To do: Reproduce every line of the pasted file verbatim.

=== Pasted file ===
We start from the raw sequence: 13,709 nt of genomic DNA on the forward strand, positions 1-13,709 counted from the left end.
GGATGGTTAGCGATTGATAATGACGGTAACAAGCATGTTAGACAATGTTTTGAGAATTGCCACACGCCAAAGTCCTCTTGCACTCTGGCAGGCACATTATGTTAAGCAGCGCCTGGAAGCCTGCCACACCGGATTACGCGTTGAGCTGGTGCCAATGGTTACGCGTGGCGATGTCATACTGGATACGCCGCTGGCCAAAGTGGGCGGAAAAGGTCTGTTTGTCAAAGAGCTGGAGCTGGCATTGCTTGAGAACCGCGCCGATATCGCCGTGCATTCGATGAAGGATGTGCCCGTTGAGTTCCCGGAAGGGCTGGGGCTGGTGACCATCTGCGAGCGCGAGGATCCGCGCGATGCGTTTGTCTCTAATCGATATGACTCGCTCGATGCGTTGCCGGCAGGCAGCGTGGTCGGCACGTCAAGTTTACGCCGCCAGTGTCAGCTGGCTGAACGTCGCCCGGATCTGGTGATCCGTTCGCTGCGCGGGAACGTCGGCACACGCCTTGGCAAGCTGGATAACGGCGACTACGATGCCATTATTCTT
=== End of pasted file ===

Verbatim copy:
We start from the raw sequence: 13,709 nt of genomic DNA on the forward strand, positions 1-13,709 counted from the left end.
GGATGGTTAGCGATTGATAATGACGGTAACAAGCATGTTAGACAATGTTTTGAGAATTGCCACACGCCAAAGTCCTCTTGCACTCTGGCAGGCACATTATGTTAAGCAGCGCCTGGAAGCCTGCCACACCGGATTACGCGTTGAGCTGGTGCCAATGGTTACGCGTGGCGATGTCATACTGGATACGCCGCTGGCCAAAGTGGGCGGAAAAGGTCTGTTTGTCAAAGAGCTGGAGCTGGCATTGCTTGAGAACCGCGCCGATATCGCCGTGCATTCGATGAAGGATGTGCCCGTTGAGTTCCCGGAAGGGCTGGGGCTGGTGACCATCTGCGAGCGCGAGGATCCGCGCGATGCGTTTGTCTCTAATCGATATGACTCGCTCGATGCGTTGCCGGCAGGCAGCGTGGTCGGCACGTCAAGTTTACGCCGCCAGTGTCAGCTGGCTGAACGTCGCCCGGATCTGGTGATCCGTTCGCTGCGCGGGAACGTCGGCACACGCCTTGGCAAGCTGGATAACGGCGACTACGATGCCATTATTCTT